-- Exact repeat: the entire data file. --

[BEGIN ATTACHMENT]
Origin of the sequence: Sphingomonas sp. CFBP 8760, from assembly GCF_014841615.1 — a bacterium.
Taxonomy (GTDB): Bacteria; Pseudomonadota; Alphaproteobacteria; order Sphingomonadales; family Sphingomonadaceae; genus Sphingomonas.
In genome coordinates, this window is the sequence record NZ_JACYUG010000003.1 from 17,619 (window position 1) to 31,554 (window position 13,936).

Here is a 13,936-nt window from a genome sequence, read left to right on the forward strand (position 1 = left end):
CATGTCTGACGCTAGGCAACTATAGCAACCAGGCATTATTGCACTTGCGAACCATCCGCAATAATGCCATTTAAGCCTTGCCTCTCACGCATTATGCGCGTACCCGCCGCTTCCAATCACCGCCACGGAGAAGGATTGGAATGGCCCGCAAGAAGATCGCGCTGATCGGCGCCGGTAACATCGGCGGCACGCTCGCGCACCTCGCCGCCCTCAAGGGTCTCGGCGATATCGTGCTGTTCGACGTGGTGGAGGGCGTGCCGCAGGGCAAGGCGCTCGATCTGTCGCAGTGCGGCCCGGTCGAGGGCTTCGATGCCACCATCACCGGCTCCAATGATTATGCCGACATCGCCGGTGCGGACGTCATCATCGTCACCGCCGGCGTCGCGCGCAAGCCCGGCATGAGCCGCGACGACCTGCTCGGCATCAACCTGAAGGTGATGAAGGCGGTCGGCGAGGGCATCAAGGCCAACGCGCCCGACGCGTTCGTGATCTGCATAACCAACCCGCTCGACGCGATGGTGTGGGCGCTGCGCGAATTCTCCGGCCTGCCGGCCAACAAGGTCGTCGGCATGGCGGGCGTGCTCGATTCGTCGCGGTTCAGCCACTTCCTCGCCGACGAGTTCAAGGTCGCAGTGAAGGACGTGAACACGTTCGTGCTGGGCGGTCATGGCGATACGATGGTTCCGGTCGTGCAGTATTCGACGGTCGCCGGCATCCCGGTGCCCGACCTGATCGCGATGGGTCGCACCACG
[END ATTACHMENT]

Origin of the sequence: Sphingomonas sp. CFBP 8760, from assembly GCF_014841615.1 — a bacterium.
Taxonomy (GTDB): Bacteria; Pseudomonadota; Alphaproteobacteria; order Sphingomonadales; family Sphingomonadaceae; genus Sphingomonas.
In genome coordinates, this window is the sequence record NZ_JACYUG010000003.1 from 17,619 (window position 1) to 31,554 (window position 13,936).

Here is a 13,936-nt window from a genome sequence, read left to right on the forward strand (position 1 = left end):
CATGTCTGACGCTAGGCAACTATAGCAACCAGGCATTATTGCACTTGCGAACCATCCGCAATAATGCCATTTAAGCCTTGCCTCTCACGCATTATGCGCGTACCCGCCGCTTCCAATCACCGCCACGGAGAAGGATTGGAATGGCCCGCAAGAAGATCGCGCTGATCGGCGCCGGTAACATCGGCGGCACGCTCGCGCACCTCGCCGCCCTCAAGGGTCTCGGCGATATCGTGCTGTTCGACGTGGTGGAGGGCGTGCCGCAGGGCAAGGCGCTCGATCTGTCGCAGTGCGGCCCGGTCGAGGGCTTCGATGCCACCATCACCGGCTCCAATGATTATGCCGACATCGCCGGTGCGGACGTCATCATCGTCACCGCCGGCGTCGCGCGCAAGCCCGGCATGAGCCGCGACGACCTGCTCGGCATCAACCTGAAGGTGATGAAGGCGGTCGGCGAGGGCATCAAGGCCAACGCGCCCGACGCGTTCGTGATCTGCATAACCAACCCGCTCGACGCGATGGTGTGGGCGCTGCGCGAATTCTCCGGCCTGCCGGCCAACAAGGTCGTCGGCATGGCGGGCGTGCTCGATTCGTCGCGGTTCAGCCACTTCCTCGCCGACGAGTTCAAGGTCGCAGTGAAGGACGTGAACACGTTCGTGCTGGGCGGTCATGGCGATACGATGGTTCCGGTCGTGCAGTATTCGACGGTCGCCGGCATCCCGGTGCCCGACCTGATCGCGATGGGTCGCACCACG